Other companies have been shifting their production lines to focus on their more popular, all-purpose wipes, and some factories are lending out their facilities to help out with larger operations. “Retailers like Safeway or Giant or Target have their own branded [disinfectant wipe] products. Under normal circumstances, those plants aren’t operating 24/7,” said Sansoni. Companies that focus exclusively on cleaning products are now contracting those factories out to ramp up production. Major players like Lysol and Clorox are increasing production as well, and they’ve said their products won’t fully be back in stock until later in July or August.
Because of health and safety regulations, however, there’s only so much a company can do to adjust the product and the manufacturing process. For example, Athea Laboratories has had some trouble finding the right fabric for its wipes. Many wipe fabrics, like polypropylene, are also used in face masks and hospital gowns. According to Patton, some fabric suppliers are more motivated to use their materials to make masks because there are fewer EPA restrictions on them than there are for wipes. Only certain fabrics are EPA-approved for use in disinfectant wipes, which restricts the number of alternative materials that a company can seek out. “I just had a situation where we placed a purchase order for fabric back in May. We found out today that the manufacturer will not fulfill it, and they don’t have plans to fulfill it this year,” Patton said. “We have hundreds of thousands of each product that need to be produced. Now we’re scrambling to try and find suitable alternatives and [determine] whether or not that will fit in their current packaging.” Swapping any component of the product also involves changing the content label, which can add more delays.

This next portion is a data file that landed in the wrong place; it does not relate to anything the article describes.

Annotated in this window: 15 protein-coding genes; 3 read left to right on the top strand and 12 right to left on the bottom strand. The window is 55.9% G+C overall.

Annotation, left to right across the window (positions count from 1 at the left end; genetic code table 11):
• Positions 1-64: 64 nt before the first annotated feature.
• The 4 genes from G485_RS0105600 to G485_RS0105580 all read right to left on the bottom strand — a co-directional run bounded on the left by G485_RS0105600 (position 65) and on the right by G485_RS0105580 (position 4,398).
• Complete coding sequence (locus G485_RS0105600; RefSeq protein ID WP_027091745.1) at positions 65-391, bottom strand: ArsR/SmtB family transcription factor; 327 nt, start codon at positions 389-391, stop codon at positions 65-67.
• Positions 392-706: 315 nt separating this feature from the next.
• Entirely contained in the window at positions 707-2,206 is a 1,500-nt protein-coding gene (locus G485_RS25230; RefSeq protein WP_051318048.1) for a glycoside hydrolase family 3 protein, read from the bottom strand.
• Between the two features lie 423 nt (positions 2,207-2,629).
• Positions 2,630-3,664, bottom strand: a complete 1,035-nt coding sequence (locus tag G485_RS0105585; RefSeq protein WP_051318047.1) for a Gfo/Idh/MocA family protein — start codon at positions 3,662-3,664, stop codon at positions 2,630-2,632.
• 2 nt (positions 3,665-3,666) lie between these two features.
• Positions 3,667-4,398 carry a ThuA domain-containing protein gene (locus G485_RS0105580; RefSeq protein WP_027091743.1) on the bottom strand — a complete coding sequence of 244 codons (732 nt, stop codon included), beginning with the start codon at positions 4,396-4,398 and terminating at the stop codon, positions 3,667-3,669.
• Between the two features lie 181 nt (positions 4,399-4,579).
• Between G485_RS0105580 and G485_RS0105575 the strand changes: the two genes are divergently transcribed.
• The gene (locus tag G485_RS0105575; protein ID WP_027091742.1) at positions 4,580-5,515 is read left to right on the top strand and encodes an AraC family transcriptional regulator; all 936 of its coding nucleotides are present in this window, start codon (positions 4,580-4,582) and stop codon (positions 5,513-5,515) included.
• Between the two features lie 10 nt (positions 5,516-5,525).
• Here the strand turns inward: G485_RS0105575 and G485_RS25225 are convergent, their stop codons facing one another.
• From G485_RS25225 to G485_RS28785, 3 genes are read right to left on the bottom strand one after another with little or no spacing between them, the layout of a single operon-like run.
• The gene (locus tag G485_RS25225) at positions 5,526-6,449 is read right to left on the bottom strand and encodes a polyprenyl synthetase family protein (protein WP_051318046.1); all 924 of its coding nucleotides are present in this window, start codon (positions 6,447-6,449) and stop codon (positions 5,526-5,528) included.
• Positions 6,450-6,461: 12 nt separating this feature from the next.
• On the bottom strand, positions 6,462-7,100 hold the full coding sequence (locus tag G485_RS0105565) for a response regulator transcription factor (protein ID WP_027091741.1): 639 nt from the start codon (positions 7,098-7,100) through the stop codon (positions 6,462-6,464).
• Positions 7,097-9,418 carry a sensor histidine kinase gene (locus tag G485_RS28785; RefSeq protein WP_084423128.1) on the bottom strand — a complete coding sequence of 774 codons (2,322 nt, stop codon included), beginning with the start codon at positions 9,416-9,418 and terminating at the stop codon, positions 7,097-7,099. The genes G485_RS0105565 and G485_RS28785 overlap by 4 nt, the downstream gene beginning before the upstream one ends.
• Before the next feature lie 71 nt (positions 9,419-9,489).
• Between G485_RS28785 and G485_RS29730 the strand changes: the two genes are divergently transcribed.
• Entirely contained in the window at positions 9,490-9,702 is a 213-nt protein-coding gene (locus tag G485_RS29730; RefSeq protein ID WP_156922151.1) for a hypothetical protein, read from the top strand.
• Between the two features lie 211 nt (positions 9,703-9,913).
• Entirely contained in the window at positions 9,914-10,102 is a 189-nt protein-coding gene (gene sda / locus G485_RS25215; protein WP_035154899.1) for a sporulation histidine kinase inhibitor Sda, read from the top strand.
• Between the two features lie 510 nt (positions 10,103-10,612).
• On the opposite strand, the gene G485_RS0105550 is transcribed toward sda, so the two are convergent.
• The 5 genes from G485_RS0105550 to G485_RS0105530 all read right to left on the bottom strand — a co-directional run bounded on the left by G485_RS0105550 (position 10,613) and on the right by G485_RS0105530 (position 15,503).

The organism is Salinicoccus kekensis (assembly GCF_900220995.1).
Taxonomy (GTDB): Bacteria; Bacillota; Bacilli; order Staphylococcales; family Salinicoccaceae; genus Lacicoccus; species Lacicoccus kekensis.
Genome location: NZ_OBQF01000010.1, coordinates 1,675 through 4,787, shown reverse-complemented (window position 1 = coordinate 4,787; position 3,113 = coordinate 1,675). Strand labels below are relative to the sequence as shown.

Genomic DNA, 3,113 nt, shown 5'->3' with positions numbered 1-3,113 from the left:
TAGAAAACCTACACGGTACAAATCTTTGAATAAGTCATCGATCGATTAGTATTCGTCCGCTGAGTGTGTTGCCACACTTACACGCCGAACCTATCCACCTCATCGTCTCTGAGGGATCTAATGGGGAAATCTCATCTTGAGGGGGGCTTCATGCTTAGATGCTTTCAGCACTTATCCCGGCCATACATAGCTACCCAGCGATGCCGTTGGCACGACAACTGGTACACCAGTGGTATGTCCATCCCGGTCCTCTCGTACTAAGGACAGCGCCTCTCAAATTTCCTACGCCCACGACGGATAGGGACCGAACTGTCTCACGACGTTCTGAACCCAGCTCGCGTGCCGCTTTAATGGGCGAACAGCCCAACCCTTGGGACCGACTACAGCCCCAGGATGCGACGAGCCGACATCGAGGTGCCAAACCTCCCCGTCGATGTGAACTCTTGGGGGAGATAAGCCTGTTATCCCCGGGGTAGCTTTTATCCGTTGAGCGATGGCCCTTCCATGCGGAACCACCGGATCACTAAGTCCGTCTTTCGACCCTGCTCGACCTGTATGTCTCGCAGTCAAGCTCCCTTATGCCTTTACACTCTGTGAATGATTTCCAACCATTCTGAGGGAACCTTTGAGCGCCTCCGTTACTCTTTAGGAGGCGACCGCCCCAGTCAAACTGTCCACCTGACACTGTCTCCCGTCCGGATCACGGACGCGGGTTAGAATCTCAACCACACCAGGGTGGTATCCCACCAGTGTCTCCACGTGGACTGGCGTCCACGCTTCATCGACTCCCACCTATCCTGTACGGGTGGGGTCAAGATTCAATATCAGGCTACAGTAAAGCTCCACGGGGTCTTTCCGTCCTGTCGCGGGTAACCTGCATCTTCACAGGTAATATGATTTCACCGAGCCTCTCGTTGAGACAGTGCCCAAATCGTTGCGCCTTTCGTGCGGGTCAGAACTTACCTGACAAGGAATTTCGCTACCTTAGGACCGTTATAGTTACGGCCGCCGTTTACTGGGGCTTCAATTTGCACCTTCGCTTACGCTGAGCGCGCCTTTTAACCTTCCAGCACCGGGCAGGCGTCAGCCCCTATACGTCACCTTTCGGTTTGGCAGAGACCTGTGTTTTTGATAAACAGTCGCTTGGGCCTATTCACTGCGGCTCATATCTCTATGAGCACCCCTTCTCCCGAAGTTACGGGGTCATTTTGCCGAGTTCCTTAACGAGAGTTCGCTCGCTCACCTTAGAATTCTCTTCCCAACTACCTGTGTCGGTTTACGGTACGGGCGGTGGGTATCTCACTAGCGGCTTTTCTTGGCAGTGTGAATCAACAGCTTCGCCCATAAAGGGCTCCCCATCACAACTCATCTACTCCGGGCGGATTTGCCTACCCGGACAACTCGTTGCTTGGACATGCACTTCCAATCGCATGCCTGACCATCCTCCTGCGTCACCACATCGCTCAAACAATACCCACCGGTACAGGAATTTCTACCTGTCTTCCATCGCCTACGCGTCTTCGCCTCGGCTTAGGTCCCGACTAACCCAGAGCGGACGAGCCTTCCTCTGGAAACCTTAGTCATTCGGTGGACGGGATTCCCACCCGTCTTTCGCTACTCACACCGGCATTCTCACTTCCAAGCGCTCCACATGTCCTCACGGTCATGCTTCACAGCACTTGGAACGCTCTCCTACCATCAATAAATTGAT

The employees of these disinfectant wipe companies themselves have been working overtime, even on weekends, over the course of the pandemic. Athea Laboratories plans on adding more shifts. Luckily for them, though, getting access to supplies for cleaning workstations hasn’t been as much of a challenge as it has been for other companies because Athea makes the products itself. There’s nowhere cleaner, in theory, than a cleaning-product factory.
The cleaning-supplies industry is anticipating heavy demand for a while into the future, so wipe companies are trying to figuring out ways to more permanently increase their factories’ capacities. “I still think cleaning and hygiene practices will be front and center for a lot of folks. This has been so traumatic on so many levels, so I think we’ll see continuing demand,” Sansoni said, who added that he expects the potential arrival of a COVID-19 vaccine to eventually dampen demand. Athea Laboratories is currently looking into purchasing equipment for another production line to fill wipe containers with cleaning solution. However, sourcing even that equipment is a struggle, so the company won’t likely see the benefits of the addition until March of next year. Unfortunately, they’re pretty sure Americans’ desire for their product will still be high.